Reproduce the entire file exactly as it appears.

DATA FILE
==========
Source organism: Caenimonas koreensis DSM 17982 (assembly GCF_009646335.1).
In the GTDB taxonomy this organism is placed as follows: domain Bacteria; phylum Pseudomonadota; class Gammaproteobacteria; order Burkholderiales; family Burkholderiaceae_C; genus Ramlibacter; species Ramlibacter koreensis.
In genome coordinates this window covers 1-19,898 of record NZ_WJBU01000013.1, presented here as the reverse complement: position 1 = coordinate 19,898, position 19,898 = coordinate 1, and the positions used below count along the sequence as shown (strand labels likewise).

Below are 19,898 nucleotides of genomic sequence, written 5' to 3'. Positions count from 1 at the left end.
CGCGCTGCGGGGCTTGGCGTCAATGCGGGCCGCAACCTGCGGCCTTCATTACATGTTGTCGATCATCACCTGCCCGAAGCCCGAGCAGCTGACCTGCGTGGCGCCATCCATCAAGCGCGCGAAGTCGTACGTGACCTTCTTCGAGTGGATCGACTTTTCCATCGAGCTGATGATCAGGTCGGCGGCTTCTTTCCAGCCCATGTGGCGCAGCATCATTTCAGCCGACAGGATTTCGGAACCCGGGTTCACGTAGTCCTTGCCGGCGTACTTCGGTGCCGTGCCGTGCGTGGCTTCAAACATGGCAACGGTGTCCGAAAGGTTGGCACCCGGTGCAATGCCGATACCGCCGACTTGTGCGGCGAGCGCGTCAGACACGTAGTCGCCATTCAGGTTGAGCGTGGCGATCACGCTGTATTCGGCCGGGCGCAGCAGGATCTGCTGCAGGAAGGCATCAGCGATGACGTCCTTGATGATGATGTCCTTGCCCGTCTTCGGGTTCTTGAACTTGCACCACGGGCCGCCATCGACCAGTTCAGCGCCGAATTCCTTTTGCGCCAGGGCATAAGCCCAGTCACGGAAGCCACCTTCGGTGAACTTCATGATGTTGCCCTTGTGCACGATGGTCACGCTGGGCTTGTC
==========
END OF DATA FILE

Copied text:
Source organism: Caenimonas koreensis DSM 17982 (assembly GCF_009646335.1).
In the GTDB taxonomy this organism is placed as follows: domain Bacteria; phylum Pseudomonadota; class Gammaproteobacteria; order Burkholderiales; family Burkholderiaceae_C; genus Ramlibacter; species Ramlibacter koreensis.
In genome coordinates this window covers 1-19,898 of record NZ_WJBU01000013.1, presented here as the reverse complement: position 1 = coordinate 19,898, position 19,898 = coordinate 1, and the positions used below count along the sequence as shown (strand labels likewise).

Below are 19,898 nucleotides of genomic sequence, written 5' to 3'. Positions count from 1 at the left end.
CGCGCTGCGGGGCTTGGCGTCAATGCGGGCCGCAACCTGCGGCCTTCATTACATGTTGTCGATCATCACCTGCCCGAAGCCCGAGCAGCTGACCTGCGTGGCGCCATCCATCAAGCGCGCGAAGTCGTACGTGACCTTCTTCGAGTGGATCGACTTTTCCATCGAGCTGATGATCAGGTCGGCGGCTTCTTTCCAGCCCATGTGGCGCAGCATCATTTCAGCCGACAGGATTTCGGAACCCGGGTTCACGTAGTCCTTGCCGGCGTACTTCGGTGCCGTGCCGTGCGTGGCTTCAAACATGGCAACGGTGTCCGAAAGGTTGGCACCCGGTGCAATGCCGATACCGCCGACTTGTGCGGCGAGCGCGTCAGACACGTAGTCGCCATTCAGGTTGAGCGTGGCGATCACGCTGTATTCGGCCGGGCGCAGCAGGATCTGCTGCAGGAAGGCATCAGCGATGACGTCCTTGATGATGATGTCCTTGCCCGTCTTCGGGTTCTTGAACTTGCACCACGGGCCGCCATCGACCAGTTCAGCGCCGAATTCCTTTTGCGCCAGGGCATAAGCCCAGTCACGGAAGCCACCTTCGGTGAACTTCATGATGTTGCCCTTGTGCACGATGGTCACGCTGGGCTTGTC